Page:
Phillip Kelly



Brief history of St Monica’s GAA club

The GAA was formed in 1964 and was originally called Edenmore Gaels, it all began when Tom Marrow approached Des O’Neill with a view to establishing a GAA club within the newly constructed corporation housing estate that was Edenmore.

Tom and Des shared their aspirations and plans to form a GAA club with neighbours and friends and subsequently got the backing of a number of people from the locality who fully supported the idea and as a result of two men’s dreams a new GAA club was born.

The first committee comprised of Mick Fatherty, Christy Crawley, Wally Morris, Nick Kane, Billy Gorman, Fr John O’Connell, Tom Marrow and Des O’Neill.

The first committee meeting was held in the garage of Mick Fathery’s house on Glenwood Road.

One of the first school teachers in the boys school, Jackie Coyne helped with the recruitment of players for the new club the bond between the club and St Malachy’s BNS continues to this day. 

The new club needed a pitch to play games, in the early days the first matches where played at the side of the site of the newly constructed church with members often having to level out the pitch before games with shovels, Edenmore as a housing estate was still under construction at the time.

The club also used a plot of land situated off the Tonlegee Road for matches, the plot was beside where the cinema is now located (Odeon).

Some of the first players to play for the club where – Tony and Derek Askins, Brenda Wall, Nick Kane Jnr, Noel Reid, Johnny McGovern, Paul Kelly, Mossie Lyons, Eddie Grange and the O’Loughlin brothers.

The GAA club changed its name to St Monica’s in 1968 after the name of the new parish church.

It was around this time period that Des O’Neill met Terry Monahan in Clontarf Orthopaedic hospital, Terry was looking after the hospital aviary at the time. The men where soon to become friends with both sharing a common interest in GAA, soon after the friendship was stuck up between the two men Terry would become a member of St Monica’s GAA club.

Terry would go on to play a major role in the clubs growth and development.

It was becoming essential that the club secure a pitch within the area that the club could call home. Des and Terry approached the then Parish priest Fr Foley about using the land located on Millwood Park (back of boys school) as a pitch for the club. The vacant land had been ear marked as a potential site for a secondary school.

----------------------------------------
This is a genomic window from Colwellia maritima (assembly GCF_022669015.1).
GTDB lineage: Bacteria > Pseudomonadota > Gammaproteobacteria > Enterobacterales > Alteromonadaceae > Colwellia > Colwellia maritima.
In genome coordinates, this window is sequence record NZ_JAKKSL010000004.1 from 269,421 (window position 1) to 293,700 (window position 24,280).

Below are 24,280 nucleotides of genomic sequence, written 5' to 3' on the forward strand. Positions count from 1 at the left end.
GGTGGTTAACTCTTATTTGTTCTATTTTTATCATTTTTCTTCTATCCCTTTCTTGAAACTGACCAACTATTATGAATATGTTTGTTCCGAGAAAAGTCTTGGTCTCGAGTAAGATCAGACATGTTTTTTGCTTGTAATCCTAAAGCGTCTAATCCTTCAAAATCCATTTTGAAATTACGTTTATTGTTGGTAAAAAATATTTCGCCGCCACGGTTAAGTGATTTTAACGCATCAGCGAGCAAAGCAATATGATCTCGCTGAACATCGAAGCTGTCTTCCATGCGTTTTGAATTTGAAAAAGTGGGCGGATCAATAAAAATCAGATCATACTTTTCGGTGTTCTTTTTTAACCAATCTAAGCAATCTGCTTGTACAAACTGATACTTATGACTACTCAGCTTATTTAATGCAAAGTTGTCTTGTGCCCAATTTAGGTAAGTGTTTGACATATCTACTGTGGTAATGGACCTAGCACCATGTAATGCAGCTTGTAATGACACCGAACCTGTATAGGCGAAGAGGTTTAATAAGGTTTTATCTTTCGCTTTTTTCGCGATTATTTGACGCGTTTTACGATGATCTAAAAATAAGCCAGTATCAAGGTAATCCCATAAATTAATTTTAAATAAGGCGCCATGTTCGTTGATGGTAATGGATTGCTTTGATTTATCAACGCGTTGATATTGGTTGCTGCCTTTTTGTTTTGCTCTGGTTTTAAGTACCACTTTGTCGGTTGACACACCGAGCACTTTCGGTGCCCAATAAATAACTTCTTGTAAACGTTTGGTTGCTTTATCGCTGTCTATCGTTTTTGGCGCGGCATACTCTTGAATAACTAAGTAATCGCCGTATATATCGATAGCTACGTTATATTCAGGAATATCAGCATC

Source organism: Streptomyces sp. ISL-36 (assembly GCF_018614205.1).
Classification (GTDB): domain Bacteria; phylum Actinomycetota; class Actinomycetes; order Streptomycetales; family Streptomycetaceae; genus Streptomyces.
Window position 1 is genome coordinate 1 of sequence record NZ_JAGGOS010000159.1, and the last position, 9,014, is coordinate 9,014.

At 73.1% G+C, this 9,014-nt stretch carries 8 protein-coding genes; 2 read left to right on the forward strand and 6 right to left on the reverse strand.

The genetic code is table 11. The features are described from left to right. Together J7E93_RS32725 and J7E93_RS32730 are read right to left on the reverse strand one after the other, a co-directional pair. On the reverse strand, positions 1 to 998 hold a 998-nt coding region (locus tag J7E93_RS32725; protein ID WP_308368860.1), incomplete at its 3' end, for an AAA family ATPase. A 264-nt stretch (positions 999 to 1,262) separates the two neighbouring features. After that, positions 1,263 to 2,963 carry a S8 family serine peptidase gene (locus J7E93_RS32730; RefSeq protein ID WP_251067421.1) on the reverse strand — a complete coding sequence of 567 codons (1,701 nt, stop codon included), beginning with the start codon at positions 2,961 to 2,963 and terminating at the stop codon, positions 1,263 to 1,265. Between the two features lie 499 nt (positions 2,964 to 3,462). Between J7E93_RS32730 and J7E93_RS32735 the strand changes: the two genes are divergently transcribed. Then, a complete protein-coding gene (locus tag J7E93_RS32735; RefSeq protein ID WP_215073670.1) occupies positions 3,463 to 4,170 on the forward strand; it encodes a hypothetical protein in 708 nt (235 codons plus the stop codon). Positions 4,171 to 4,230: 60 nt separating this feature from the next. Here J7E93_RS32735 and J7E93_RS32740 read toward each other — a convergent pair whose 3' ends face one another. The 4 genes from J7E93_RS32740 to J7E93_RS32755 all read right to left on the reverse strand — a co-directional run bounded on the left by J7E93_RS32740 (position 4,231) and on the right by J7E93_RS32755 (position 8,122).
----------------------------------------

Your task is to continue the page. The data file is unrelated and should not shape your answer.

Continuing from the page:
Fr Foley told the two men “possession was 9/10’s of the law” – the next day the posts went up and the “back pitch” became and still to this day is the home ground of St Monica’s GAA club.

In those fledging years the club had no dressing rooms with players having to tog out at the side of the pitch or in cars. Terry Monahan approached the principal of the boy’s school and with the help of teachers, Pat Finn, Eamon Dowling and Denis McCarthy a shelter in the boy’s school yard was converted to into a dressing room.

With tremendous work and commitment of a number of hard working committee members and club volunteers over the years people like, Tony O’Reilly, Paul Kelly, Philip Reid, Shay Byrne, Harry Cavanagh along with Des O’Neill and the late Terry Monahan oversaw the development of St Monica’s GAA club.

In August 1993 St Monica’s GAA club opened the doors of their club house this was a major achievement of a small Junior GAA club. The club house which boasts four dressing rooms, committee room and a bar would become the foundation of the clubs further development.

Like all GAA clubs St Monica’s has enjoyed success and defeats over the years on the playing fields. In 1983 St Monica’s won the hurling Féile division one title beating St Vincents in the final. In 1987 St Monica’s won the Junior football championship beating St Brigids in the final in a cold and wet Parnell Park. In 1989 the Ladies of St Monica’s were crowned Dublin senior champions following a one point victory over Robert Emmets.

In recent times the girls of St Monica’s have been the leading light in the club, following success at Juvenile level including back to back U15 and U16 championship wins in 2012 and 2013 along with U12, U13 league and cups wins.

A number of St Monica’s players have donned the famous sky blue jersey of Dublin - Sean Barry was full back on the Dublin minor team that won the All-Ireland in 1984.  Julie Kavanagh, Veronica Trehy, Siobhan Bissett and Karen McCabe where part of the Dublin ladies team that won the Junior All Ireland final in 1989 with Julie Kavanagh being awarded an All Star in 1991.

In recent times, Phily Kelly has presented Dublin at U21 hurling and Junior football and in 2013 Louise Whelan was a member of the Dublin Ladies U16 team who won the Leinster title only to lose out to Cork in the All- Ireland final.